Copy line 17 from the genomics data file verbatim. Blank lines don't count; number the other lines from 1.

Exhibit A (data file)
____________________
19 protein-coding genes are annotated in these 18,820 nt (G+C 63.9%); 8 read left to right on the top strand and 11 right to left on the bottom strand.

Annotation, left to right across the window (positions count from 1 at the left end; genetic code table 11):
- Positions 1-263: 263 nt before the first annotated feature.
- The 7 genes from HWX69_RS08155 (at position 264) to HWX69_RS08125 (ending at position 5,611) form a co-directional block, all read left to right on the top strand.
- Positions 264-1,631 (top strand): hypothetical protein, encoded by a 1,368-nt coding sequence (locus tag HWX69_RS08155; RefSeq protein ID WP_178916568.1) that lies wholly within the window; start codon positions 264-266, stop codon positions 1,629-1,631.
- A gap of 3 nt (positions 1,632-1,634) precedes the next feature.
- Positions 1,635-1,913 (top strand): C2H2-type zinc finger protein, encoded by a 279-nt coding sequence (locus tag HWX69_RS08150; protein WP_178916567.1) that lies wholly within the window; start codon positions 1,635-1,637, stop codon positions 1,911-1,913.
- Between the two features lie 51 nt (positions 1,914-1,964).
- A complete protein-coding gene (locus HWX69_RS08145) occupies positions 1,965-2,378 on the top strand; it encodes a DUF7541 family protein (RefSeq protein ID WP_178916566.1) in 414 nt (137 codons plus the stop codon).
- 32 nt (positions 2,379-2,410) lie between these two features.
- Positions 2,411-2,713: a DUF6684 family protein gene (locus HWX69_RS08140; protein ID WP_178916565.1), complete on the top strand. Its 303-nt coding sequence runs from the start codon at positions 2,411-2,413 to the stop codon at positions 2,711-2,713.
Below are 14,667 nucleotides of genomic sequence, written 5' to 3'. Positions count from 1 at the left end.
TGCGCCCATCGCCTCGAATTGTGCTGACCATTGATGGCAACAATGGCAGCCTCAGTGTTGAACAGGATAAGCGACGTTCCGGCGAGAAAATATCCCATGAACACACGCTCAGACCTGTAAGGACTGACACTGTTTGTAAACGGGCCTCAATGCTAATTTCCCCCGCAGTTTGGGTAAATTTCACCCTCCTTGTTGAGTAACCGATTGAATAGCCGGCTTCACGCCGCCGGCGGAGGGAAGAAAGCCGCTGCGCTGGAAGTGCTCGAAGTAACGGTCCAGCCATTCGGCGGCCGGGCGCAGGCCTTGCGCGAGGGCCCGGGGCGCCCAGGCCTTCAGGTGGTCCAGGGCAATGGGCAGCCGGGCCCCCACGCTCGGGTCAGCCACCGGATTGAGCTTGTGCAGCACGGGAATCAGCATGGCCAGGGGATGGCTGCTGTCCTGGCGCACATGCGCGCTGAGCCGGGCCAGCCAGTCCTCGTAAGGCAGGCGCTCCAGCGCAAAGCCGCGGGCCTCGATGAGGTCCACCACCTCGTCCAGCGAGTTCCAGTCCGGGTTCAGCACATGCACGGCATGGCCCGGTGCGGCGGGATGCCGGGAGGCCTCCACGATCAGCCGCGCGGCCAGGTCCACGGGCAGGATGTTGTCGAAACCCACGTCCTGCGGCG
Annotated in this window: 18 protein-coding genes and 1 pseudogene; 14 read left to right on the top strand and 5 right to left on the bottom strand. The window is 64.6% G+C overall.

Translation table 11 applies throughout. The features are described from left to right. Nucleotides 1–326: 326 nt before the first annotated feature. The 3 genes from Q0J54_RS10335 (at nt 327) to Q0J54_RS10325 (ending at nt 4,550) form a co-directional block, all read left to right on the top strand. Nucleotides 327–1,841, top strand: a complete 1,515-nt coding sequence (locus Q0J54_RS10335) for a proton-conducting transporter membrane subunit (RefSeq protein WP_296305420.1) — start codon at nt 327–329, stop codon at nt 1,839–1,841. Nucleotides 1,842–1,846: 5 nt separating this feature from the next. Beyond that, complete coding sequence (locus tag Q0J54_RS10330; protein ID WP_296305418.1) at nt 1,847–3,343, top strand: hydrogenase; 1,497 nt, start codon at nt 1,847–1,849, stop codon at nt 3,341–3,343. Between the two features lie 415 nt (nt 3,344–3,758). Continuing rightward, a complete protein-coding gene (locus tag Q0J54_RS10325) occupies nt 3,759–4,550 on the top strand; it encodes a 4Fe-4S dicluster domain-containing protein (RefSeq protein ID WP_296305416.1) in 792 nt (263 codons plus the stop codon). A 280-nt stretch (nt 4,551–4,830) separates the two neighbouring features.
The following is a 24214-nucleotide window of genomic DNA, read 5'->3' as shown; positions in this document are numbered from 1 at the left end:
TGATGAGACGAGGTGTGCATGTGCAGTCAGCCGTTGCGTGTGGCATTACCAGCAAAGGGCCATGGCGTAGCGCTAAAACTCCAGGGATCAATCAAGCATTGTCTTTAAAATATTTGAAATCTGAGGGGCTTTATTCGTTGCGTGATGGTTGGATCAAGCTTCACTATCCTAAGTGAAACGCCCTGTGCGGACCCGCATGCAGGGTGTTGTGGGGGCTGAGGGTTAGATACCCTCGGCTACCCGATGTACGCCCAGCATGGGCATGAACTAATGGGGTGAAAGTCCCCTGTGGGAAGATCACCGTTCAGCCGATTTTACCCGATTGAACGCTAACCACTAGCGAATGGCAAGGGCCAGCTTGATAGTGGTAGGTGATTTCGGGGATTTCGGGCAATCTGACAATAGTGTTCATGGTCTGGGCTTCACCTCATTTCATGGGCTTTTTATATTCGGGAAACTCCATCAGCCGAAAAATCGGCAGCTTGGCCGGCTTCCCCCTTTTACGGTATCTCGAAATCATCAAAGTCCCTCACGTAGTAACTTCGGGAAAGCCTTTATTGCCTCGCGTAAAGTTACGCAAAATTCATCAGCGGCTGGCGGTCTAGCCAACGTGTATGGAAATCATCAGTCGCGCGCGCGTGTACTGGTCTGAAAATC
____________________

TGATGAGACGAGGTGTGCATGTGCAGTCAGCCGTTGCGTGTGGCATTACCAGCAAAGGGCCATGGCGTAGCGCTAAAACTCCAGGGATCAATCAAGCATTGTCTTTAAAATATTTGAAATCTGAGGGGCTTTATTCGTTGCGTGATGGTTGGATCAAGCTTCACTATCCTAAGTGAAACGCCCTGTGCGGACCCGCATGCAGGGTGTTGTGGGGGCTGAGGGTTAGATACCCTCGGCTACCCGATGTACGCCCAGCATGGGCATGAACTAATGGGGTGAAAGTCCCCTGTGGGAAGATCACCGTTCAGCCGATTTTACCCGATTGAACGCTAACCACTAGCGAATGGCAAGGGCCAGCTTGATAGTGGTAGGTGATTTCGGGGATTTCGGGCAATCTGACAATAGTGTTCATGGTCTGGGCTTCACCTCATTTCATGGGCTTTTTATATTCGGGAAACTCCATCAGCCGAAAAATCGGCAGCTTGGCCGGCTTCCCCCTTTTACGGTATCTCGAAATCATCAAAGTCCCTCACGTAGTAACTTCGGGAAAGCCTTTATTGCCTCGCGTAAAGTTACGCAAAATTCATCAGCGGCTGGCGGTCTAGCCAACGTGTATGGAAATCATCAGTCGCGCGCGCGTGTACTGGTCTGAAAATC